Baking this bread will make you feel like food Indiana Jones – OZY


Because it’s a good skill to have if you ever get lost in the wilderness.

Sometimes eating is about filling the belly. Maybe even most of the time. But sometimes it’s all about the preparation, gleaning cultural information and the history of a particular dish. That’s why it’s so exciting to spend an afternoon baking bread in the desert with Amazigh Shepherds – as they’ve been doing for eons.

Many people associate the process of baking unleavened flatbread in desert sand with the Tuareg people, a nomadic tribe who call it taguella. Shepherds don’t have a name for their bread, but a quick online search produces names like “Berber bread” or “Berber pizza”. A word of warning though: the Amazighs themselves consider “Berber” to be a derogatory term. Still, what they cook is basically the same, except for a few ingredients.

It’s surprisingly easy to bake bread in the middle of nowhere.

In Food cultures of the world Encyclopedia, 2nd volume, Author Ken Albala says the “Libyan Berbers” spice up their dough with sesame seeds, fennel seeds and anise before digging a hole in the center and baking. They then serve the bread with a “thick green or black tea”. In Tunisia, a light version is prepared, a simple mixture of semolina, water and salt which is nonetheless tasty.

It’s surprisingly easy to bake bread in the middle of nowhere. In the south of Tunisia – not far from the caves of Matmata where Star wars was filmed – a shepherd named Salem mixes unmeasured amounts of the above ingredients into a simple clay dish, kneading the dough as dozens of goats and sheep watch. Meanwhile, the other men light a small fire a few yards away, making the process community-based. When the fire simmers, the dough is ready to be buried in a bowl of sand covered with embers.

If life is more about travel than destination, then waiting for the bread to bake is just as satisfying as the end result. Sitting under an old olive tree with a group of calm-voiced men whose life in the sun is etched on their skin, miles from the nearest waterhole, you will either experience pure panic or a renewed feeling. earth connection.

After about 30 minutes, a heavy, hot loaf comes out of its grainy oven. Hard on the outside but soft on the inside, it’s salty and delicious. It is not a leaven, but its pleasure lies squarely in the incredible simplicity with which it is made. You will feel like the Indiana Jones of fine dining.

Like me, you might worry about eating dirt. But it didn’t matter at all. Thanks to a translator, the shepherds say the trick is to bake the bread in loose sand without debris and make sure it doesn’t get too hot. They normally eat theirs in the morning with milk and freshly prepared cheese.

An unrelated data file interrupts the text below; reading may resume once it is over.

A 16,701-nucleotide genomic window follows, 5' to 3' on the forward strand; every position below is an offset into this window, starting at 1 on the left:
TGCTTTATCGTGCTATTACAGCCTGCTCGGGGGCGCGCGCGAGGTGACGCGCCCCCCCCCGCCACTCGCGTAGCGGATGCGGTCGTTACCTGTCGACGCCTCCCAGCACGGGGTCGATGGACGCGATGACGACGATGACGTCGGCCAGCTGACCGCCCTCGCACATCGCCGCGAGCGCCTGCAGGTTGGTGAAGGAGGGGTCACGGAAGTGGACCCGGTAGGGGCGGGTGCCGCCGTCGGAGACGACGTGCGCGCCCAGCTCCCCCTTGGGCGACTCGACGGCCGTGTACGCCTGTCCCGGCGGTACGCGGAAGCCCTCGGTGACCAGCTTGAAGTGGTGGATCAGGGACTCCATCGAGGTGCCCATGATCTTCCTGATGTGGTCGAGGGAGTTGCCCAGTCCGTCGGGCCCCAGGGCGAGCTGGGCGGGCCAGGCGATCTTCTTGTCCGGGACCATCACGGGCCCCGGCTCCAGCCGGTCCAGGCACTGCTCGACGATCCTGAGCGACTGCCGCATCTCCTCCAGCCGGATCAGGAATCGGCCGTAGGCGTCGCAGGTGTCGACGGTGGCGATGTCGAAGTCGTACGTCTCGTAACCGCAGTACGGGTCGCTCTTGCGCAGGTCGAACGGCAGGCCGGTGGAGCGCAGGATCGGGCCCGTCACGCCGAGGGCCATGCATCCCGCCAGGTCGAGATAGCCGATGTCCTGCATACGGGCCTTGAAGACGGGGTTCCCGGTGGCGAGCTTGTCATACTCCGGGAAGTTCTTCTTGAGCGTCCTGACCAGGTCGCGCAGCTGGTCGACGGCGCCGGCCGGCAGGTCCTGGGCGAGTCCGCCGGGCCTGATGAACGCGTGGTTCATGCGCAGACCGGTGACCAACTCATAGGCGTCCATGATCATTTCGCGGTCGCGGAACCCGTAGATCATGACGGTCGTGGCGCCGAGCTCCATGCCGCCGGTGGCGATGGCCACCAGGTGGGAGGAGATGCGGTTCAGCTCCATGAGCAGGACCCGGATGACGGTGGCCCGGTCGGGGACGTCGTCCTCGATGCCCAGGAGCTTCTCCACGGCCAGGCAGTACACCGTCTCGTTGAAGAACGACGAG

Even more divine than the bread itself is the kindness of the bakers. Azzedine Antol, an elderly man with laughing-eyed cataracts, said to me: “In our civilization, if you come to visit once, you have to come back.

GO: Baking bread in the Tunisian desert

  • Site: A little bit of a place, Al Zraoua Nouvelle is not easy to find, in large part because it is written in Arabic characters on Google Maps and the road has no name. It is 285 miles from Tunis and 14 miles from Matmata Nouvelle, the nearest town. Traveling west from Matmata Nouvelle, if you reach old Matmata, you missed the sign on the right side of the road indicating Al Zraoua Nouvelle. (I learned it the hard way).
  • Meeting with the shepherds: It is not an official tourist destination. However, if you want to meet the Amazigh Shepherds, Tarek Laabidi, a local photographer and explorer, will be happy to guide you – you can find him on Facebook as Tarek Laabidi II. (He recommends that you contact him ahead of time and plan to camp. And you’ll need your own vehicle.)
  • The bread: While the shepherds were so generous in baking me bread with their own flour, I humbly recommend that you bring a bag of semolina flour with you, as they will be insulted by offers of money.
  • Pro tip: As with anything deserted, it is best to arrive early in the morning. And you’ll want to give yourself plenty of time to orient yourself.

About Wesley V. Finley

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